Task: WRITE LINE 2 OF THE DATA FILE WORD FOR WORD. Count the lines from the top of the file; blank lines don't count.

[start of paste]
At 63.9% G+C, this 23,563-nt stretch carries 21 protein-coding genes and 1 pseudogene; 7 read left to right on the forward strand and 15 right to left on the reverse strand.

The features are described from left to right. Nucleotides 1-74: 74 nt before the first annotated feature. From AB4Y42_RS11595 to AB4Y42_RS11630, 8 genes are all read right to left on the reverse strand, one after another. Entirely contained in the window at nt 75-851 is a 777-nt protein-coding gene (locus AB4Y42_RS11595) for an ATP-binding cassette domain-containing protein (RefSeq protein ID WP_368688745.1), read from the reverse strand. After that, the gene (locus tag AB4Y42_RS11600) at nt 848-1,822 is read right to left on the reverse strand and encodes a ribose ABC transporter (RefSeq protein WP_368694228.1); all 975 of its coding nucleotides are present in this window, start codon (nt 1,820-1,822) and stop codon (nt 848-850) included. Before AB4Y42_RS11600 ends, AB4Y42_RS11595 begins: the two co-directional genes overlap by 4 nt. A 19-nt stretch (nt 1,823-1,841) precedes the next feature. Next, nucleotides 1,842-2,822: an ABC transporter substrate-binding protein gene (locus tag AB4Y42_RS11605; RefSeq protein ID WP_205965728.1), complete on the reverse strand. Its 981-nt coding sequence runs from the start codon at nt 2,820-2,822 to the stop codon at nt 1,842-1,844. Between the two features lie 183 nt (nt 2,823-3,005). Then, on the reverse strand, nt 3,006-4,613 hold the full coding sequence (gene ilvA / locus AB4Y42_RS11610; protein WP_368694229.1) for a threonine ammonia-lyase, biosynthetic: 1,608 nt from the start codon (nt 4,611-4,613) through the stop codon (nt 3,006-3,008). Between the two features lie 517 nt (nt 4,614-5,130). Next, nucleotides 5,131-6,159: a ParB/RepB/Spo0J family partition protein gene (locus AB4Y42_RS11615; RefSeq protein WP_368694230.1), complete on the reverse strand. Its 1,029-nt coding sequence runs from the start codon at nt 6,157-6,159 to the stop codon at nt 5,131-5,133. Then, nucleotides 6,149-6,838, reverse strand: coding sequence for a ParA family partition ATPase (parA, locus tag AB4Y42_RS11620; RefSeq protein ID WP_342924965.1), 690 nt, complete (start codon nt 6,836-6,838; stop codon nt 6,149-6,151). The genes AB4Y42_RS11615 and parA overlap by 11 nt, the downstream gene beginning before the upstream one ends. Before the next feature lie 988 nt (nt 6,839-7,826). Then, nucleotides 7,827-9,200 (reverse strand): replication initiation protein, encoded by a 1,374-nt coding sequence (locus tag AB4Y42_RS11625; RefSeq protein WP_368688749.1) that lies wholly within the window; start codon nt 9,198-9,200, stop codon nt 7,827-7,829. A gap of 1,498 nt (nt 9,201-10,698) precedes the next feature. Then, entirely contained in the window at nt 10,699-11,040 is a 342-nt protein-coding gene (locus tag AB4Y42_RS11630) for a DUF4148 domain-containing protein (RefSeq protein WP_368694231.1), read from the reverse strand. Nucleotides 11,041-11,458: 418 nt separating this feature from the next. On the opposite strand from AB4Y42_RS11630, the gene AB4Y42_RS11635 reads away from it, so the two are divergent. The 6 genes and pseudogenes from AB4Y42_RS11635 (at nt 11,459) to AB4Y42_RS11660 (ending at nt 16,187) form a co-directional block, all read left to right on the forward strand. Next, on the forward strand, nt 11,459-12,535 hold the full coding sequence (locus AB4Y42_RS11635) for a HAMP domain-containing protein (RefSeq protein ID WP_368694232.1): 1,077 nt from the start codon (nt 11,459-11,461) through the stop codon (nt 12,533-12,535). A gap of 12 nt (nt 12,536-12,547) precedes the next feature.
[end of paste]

The features are described from left to right. Nucleotides 1-74: 74 nt before the first annotated feature. From AB4Y42_RS11595 to AB4Y42_RS11630, 8 genes are all read right to left on the reverse strand, one after another. Entirely contained in the window at nt 75-851 is a 777-nt protein-coding gene (locus AB4Y42_RS11595) for an ATP-binding cassette domain-containing protein (RefSeq protein ID WP_368688745.1), read from the reverse strand. After that, the gene (locus tag AB4Y42_RS11600) at nt 848-1,822 is read right to left on the reverse strand and encodes a ribose ABC transporter (RefSeq protein WP_368694228.1); all 975 of its coding nucleotides are present in this window, start codon (nt 1,820-1,822) and stop codon (nt 848-850) included. Before AB4Y42_RS11600 ends, AB4Y42_RS11595 begins: the two co-directional genes overlap by 4 nt. A 19-nt stretch (nt 1,823-1,841) precedes the next feature. Next, nucleotides 1,842-2,822: an ABC transporter substrate-binding protein gene (locus tag AB4Y42_RS11605; RefSeq protein ID WP_205965728.1), complete on the reverse strand. Its 981-nt coding sequence runs from the start codon at nt 2,820-2,822 to the stop codon at nt 1,842-1,844. Between the two features lie 183 nt (nt 2,823-3,005). Then, on the reverse strand, nt 3,006-4,613 hold the full coding sequence (gene ilvA / locus AB4Y42_RS11610; protein WP_368694229.1) for a threonine ammonia-lyase, biosynthetic: 1,608 nt from the start codon (nt 4,611-4,613) through the stop codon (nt 3,006-3,008). Between the two features lie 517 nt (nt 4,614-5,130). Next, nucleotides 5,131-6,159: a ParB/RepB/Spo0J family partition protein gene (locus AB4Y42_RS11615; RefSeq protein WP_368694230.1), complete on the reverse strand. Its 1,029-nt coding sequence runs from the start codon at nt 6,157-6,159 to the stop codon at nt 5,131-5,133. Then, nucleotides 6,149-6,838, reverse strand: coding sequence for a ParA family partition ATPase (parA, locus tag AB4Y42_RS11620; RefSeq protein ID WP_342924965.1), 690 nt, complete (start codon nt 6,836-6,838; stop codon nt 6,149-6,151). The genes AB4Y42_RS11615 and parA overlap by 11 nt, the downstream gene beginning before the upstream one ends. Before the next feature lie 988 nt (nt 6,839-7,826). Then, nucleotides 7,827-9,200 (reverse strand): replication initiation protein, encoded by a 1,374-nt coding sequence (locus tag AB4Y42_RS11625; RefSeq protein WP_368688749.1) that lies wholly within the window; start codon nt 9,198-9,200, stop codon nt 7,827-7,829. A gap of 1,498 nt (nt 9,201-10,698) precedes the next feature. Then, entirely contained in the window at nt 10,699-11,040 is a 342-nt protein-coding gene (locus tag AB4Y42_RS11630) for a DUF4148 domain-containing protein (RefSeq protein WP_368694231.1), read from the reverse strand. Nucleotides 11,041-11,458: 418 nt separating this feature from the next. On the opposite strand from AB4Y42_RS11630, the gene AB4Y42_RS11635 reads away from it, so the two are divergent. The 6 genes and pseudogenes from AB4Y42_RS11635 (at nt 11,459) to AB4Y42_RS11660 (ending at nt 16,187) form a co-directional block, all read left to right on the forward strand. Next, on the forward strand, nt 11,459-12,535 hold the full coding sequence (locus AB4Y42_RS11635) for a HAMP domain-containing protein (RefSeq protein ID WP_368694232.1): 1,077 nt from the start codon (nt 11,459-11,461) through the stop codon (nt 12,533-12,535). A gap of 12 nt (nt 12,536-12,547) precedes the next feature.